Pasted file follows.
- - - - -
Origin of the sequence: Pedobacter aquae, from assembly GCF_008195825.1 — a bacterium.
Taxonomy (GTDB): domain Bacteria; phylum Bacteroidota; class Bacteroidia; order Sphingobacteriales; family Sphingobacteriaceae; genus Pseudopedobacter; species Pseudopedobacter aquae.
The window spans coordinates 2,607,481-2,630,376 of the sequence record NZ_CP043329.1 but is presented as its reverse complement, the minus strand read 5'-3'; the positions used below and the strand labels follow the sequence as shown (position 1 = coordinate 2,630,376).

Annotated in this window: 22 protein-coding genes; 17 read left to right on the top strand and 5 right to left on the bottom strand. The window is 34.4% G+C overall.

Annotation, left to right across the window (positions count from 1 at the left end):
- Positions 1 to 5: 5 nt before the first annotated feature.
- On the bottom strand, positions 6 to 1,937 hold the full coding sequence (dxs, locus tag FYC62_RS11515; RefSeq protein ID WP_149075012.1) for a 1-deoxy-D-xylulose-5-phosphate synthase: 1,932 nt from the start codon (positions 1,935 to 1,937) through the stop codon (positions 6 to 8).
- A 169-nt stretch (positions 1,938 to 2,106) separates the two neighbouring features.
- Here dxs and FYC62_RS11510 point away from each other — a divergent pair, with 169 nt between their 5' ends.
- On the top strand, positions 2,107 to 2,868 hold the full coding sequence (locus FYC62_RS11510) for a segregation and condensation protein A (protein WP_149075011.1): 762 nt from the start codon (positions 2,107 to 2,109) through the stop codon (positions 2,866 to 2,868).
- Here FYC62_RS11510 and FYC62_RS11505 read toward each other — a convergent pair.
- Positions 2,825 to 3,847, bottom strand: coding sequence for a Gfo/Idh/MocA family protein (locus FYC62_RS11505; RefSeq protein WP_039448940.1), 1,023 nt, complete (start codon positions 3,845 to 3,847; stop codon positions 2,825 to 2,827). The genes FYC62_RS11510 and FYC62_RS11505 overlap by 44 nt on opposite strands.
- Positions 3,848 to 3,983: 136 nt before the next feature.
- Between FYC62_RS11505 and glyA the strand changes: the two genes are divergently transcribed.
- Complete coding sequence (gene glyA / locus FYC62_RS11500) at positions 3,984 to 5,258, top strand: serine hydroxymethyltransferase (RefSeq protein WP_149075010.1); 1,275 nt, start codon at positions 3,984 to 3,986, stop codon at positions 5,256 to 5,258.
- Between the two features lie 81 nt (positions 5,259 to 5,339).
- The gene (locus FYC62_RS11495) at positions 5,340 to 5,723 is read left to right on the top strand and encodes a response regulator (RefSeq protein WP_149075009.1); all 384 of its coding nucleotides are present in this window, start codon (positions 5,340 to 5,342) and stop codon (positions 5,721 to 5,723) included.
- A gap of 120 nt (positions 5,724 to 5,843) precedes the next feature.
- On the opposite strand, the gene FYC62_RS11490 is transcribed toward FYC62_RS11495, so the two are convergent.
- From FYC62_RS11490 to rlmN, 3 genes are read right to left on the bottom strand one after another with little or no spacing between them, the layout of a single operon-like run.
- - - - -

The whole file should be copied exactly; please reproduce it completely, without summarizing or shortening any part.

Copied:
Origin of the sequence: Pedobacter aquae, from assembly GCF_008195825.1 — a bacterium.
Taxonomy (GTDB): domain Bacteria; phylum Bacteroidota; class Bacteroidia; order Sphingobacteriales; family Sphingobacteriaceae; genus Pseudopedobacter; species Pseudopedobacter aquae.
The window spans coordinates 2,607,481-2,630,376 of the sequence record NZ_CP043329.1 but is presented as its reverse complement, the minus strand read 5'-3'; the positions used below and the strand labels follow the sequence as shown (position 1 = coordinate 2,630,376).

Annotated in this window: 22 protein-coding genes; 17 read left to right on the top strand and 5 right to left on the bottom strand. The window is 34.4% G+C overall.

Annotation, left to right across the window (positions count from 1 at the left end):
- Positions 1 to 5: 5 nt before the first annotated feature.
- On the bottom strand, positions 6 to 1,937 hold the full coding sequence (dxs, locus tag FYC62_RS11515; RefSeq protein ID WP_149075012.1) for a 1-deoxy-D-xylulose-5-phosphate synthase: 1,932 nt from the start codon (positions 1,935 to 1,937) through the stop codon (positions 6 to 8).
- A 169-nt stretch (positions 1,938 to 2,106) separates the two neighbouring features.
- Here dxs and FYC62_RS11510 point away from each other — a divergent pair, with 169 nt between their 5' ends.
- On the top strand, positions 2,107 to 2,868 hold the full coding sequence (locus FYC62_RS11510) for a segregation and condensation protein A (protein WP_149075011.1): 762 nt from the start codon (positions 2,107 to 2,109) through the stop codon (positions 2,866 to 2,868).
- Here FYC62_RS11510 and FYC62_RS11505 read toward each other — a convergent pair.
- Positions 2,825 to 3,847, bottom strand: coding sequence for a Gfo/Idh/MocA family protein (locus FYC62_RS11505; RefSeq protein WP_039448940.1), 1,023 nt, complete (start codon positions 3,845 to 3,847; stop codon positions 2,825 to 2,827). The genes FYC62_RS11510 and FYC62_RS11505 overlap by 44 nt on opposite strands.
- Positions 3,848 to 3,983: 136 nt before the next feature.
- Between FYC62_RS11505 and glyA the strand changes: the two genes are divergently transcribed.
- Complete coding sequence (gene glyA / locus FYC62_RS11500) at positions 3,984 to 5,258, top strand: serine hydroxymethyltransferase (RefSeq protein WP_149075010.1); 1,275 nt, start codon at positions 3,984 to 3,986, stop codon at positions 5,256 to 5,258.
- Between the two features lie 81 nt (positions 5,259 to 5,339).
- The gene (locus FYC62_RS11495) at positions 5,340 to 5,723 is read left to right on the top strand and encodes a response regulator (RefSeq protein WP_149075009.1); all 384 of its coding nucleotides are present in this window, start codon (positions 5,340 to 5,342) and stop codon (positions 5,721 to 5,723) included.
- A gap of 120 nt (positions 5,724 to 5,843) precedes the next feature.
- On the opposite strand, the gene FYC62_RS11490 is transcribed toward FYC62_RS11495, so the two are convergent.
- From FYC62_RS11490 to rlmN, 3 genes are read right to left on the bottom strand one after another with little or no spacing between them, the layout of a single operon-like run.